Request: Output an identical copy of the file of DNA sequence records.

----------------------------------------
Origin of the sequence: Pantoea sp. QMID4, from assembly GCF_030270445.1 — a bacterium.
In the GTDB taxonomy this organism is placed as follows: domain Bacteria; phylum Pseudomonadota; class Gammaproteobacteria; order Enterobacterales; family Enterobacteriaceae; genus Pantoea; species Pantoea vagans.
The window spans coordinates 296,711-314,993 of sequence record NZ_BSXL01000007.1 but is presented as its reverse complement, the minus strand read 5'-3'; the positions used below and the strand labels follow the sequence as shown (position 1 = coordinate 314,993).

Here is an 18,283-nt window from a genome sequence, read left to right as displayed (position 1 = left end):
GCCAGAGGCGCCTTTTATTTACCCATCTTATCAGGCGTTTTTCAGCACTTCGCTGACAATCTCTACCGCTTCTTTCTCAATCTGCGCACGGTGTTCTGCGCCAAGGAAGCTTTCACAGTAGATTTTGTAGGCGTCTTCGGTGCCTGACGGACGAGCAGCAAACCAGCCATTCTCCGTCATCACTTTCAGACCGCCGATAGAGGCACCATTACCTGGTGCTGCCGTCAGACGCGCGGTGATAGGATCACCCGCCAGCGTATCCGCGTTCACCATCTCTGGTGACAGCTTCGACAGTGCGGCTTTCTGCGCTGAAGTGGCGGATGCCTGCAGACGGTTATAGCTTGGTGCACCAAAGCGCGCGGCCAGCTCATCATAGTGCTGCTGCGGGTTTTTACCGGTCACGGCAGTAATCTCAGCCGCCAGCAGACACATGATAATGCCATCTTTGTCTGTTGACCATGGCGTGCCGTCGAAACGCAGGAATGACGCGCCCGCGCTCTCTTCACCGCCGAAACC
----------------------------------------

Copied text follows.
Origin of the sequence: Pantoea sp. QMID4, from assembly GCF_030270445.1 — a bacterium.
In the GTDB taxonomy this organism is placed as follows: domain Bacteria; phylum Pseudomonadota; class Gammaproteobacteria; order Enterobacterales; family Enterobacteriaceae; genus Pantoea; species Pantoea vagans.
The window spans coordinates 296,711-314,993 of sequence record NZ_BSXL01000007.1 but is presented as its reverse complement, the minus strand read 5'-3'; the positions used below and the strand labels follow the sequence as shown (position 1 = coordinate 314,993).

Here is an 18,283-nt window from a genome sequence, read left to right as displayed (position 1 = left end):
GCCAGAGGCGCCTTTTATTTACCCATCTTATCAGGCGTTTTTCAGCACTTCGCTGACAATCTCTACCGCTTCTTTCTCAATCTGCGCACGGTGTTCTGCGCCAAGGAAGCTTTCACAGTAGATTTTGTAGGCGTCTTCGGTGCCTGACGGACGAGCAGCAAACCAGCCATTCTCCGTCATCACTTTCAGACCGCCGATAGAGGCACCATTACCTGGTGCTGCCGTCAGACGCGCGGTGATAGGATCACCCGCCAGCGTATCCGCGTTCACCATCTCTGGTGACAGCTTCGACAGTGCGGCTTTCTGCGCTGAAGTGGCGGATGCCTGCAGACGGTTATAGCTTGGTGCACCAAAGCGCGCGGCCAGCTCATCATAGTGCTGCTGCGGGTTTTTACCGGTCACGGCAGTAATCTCAGCCGCCAGCAGACACATGATAATGCCATCTTTGTCTGTTGACCATGGCGTGCCGTCGAAACGCAGGAATGACGCGCCCGCGCTCTCTTCACCGCCGAAACC